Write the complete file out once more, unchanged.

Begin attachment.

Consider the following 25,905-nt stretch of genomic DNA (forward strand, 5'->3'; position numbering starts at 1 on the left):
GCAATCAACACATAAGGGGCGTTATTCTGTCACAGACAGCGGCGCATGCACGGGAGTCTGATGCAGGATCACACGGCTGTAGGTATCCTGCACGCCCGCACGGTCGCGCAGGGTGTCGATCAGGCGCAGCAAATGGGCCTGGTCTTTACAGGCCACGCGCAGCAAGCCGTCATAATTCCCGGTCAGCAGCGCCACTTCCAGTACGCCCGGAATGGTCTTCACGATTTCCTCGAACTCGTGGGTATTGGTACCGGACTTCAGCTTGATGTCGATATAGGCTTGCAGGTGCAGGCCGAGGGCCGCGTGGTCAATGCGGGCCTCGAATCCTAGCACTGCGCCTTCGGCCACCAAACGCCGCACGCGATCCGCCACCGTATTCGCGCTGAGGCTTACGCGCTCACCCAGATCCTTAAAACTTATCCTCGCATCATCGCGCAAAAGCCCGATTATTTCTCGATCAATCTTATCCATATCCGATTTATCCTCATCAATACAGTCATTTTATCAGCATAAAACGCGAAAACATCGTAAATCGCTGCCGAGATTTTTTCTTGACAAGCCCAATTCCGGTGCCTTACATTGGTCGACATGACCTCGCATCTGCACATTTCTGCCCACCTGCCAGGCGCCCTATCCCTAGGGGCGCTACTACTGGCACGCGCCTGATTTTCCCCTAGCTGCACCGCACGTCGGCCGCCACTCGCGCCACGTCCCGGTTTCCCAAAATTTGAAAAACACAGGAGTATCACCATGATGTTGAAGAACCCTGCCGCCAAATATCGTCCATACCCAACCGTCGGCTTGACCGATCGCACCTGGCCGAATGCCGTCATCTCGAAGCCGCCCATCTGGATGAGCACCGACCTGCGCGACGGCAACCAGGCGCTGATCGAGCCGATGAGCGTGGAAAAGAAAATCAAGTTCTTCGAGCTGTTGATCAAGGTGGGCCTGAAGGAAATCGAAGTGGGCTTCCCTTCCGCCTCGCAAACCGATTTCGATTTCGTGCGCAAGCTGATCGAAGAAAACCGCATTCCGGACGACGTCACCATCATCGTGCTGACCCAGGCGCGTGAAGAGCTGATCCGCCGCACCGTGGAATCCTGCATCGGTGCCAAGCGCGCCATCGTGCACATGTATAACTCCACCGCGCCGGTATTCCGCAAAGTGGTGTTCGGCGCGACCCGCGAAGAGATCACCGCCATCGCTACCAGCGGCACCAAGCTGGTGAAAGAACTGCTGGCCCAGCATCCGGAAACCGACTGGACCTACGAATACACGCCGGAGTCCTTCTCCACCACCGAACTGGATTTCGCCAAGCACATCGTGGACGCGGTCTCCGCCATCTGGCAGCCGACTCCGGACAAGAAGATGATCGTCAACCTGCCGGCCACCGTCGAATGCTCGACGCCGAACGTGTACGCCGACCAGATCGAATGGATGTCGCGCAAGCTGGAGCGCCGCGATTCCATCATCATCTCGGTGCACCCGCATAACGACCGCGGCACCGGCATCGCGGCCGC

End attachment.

Consider the following 25,905-nt stretch of genomic DNA (forward strand, 5'->3'; position numbering starts at 1 on the left):
GCAATCAACACATAAGGGGCGTTATTCTGTCACAGACAGCGGCGCATGCACGGGAGTCTGATGCAGGATCACACGGCTGTAGGTATCCTGCACGCCCGCACGGTCGCGCAGGGTGTCGATCAGGCGCAGCAAATGGGCCTGGTCTTTACAGGCCACGCGCAGCAAGCCGTCATAATTCCCGGTCAGCAGCGCCACTTCCAGTACGCCCGGAATGGTCTTCACGATTTCCTCGAACTCGTGGGTATTGGTACCGGACTTCAGCTTGATGTCGATATAGGCTTGCAGGTGCAGGCCGAGGGCCGCGTGGTCAATGCGGGCCTCGAATCCTAGCACTGCGCCTTCGGCCACCAAACGCCGCACGCGATCCGCCACCGTATTCGCGCTGAGGCTTACGCGCTCACCCAGATCCTTAAAACTTATCCTCGCATCATCGCGCAAAAGCCCGATTATTTCTCGATCAATCTTATCCATATCCGATTTATCCTCATCAATACAGTCATTTTATCAGCATAAAACGCGAAAACATCGTAAATCGCTGCCGAGATTTTTTCTTGACAAGCCCAATTCCGGTGCCTTACATTGGTCGACATGACCTCGCATCTGCACATTTCTGCCCACCTGCCAGGCGCCCTATCCCTAGGGGCGCTACTACTGGCACGCGCCTGATTTTCCCCTAGCTGCACCGCACGTCGGCCGCCACTCGCGCCACGTCCCGGTTTCCCAAAATTTGAAAAACACAGGAGTATCACCATGATGTTGAAGAACCCTGCCGCCAAATATCGTCCATACCCAACCGTCGGCTTGACCGATCGCACCTGGCCGAATGCCGTCATCTCGAAGCCGCCCATCTGGATGAGCACCGACCTGCGCGACGGCAACCAGGCGCTGATCGAGCCGATGAGCGTGGAAAAGAAAATCAAGTTCTTCGAGCTGTTGATCAAGGTGGGCCTGAAGGAAATCGAAGTGGGCTTCCCTTCCGCCTCGCAAACCGATTTCGATTTCGTGCGCAAGCTGATCGAAGAAAACCGCATTCCGGACGACGTCACCATCATCGTGCTGACCCAGGCGCGTGAAGAGCTGATCCGCCGCACCGTGGAATCCTGCATCGGTGCCAAGCGCGCCATCGTGCACATGTATAACTCCACCGCGCCGGTATTCCGCAAAGTGGTGTTCGGCGCGACCCGCGAAGAGATCACCGCCATCGCTACCAGCGGCACCAAGCTGGTGAAAGAACTGCTGGCCCAGCATCCGGAAACCGACTGGACCTACGAATACACGCCGGAGTCCTTCTCCACCACCGAACTGGATTTCGCCAAGCACATCGTGGACGCGGTCTCCGCCATCTGGCAGCCGACTCCGGACAAGAAGATGATCGTCAACCTGCCGGCCACCGTCGAATGCTCGACGCCGAACGTGTACGCCGACCAGATCGAATGGATGTCGCGCAAGCTGGAGCGCCGCGATTCCATCATCATCTCGGTGCACCCGCATAACGACCGCGGCACCGGCATCGCGGCCGC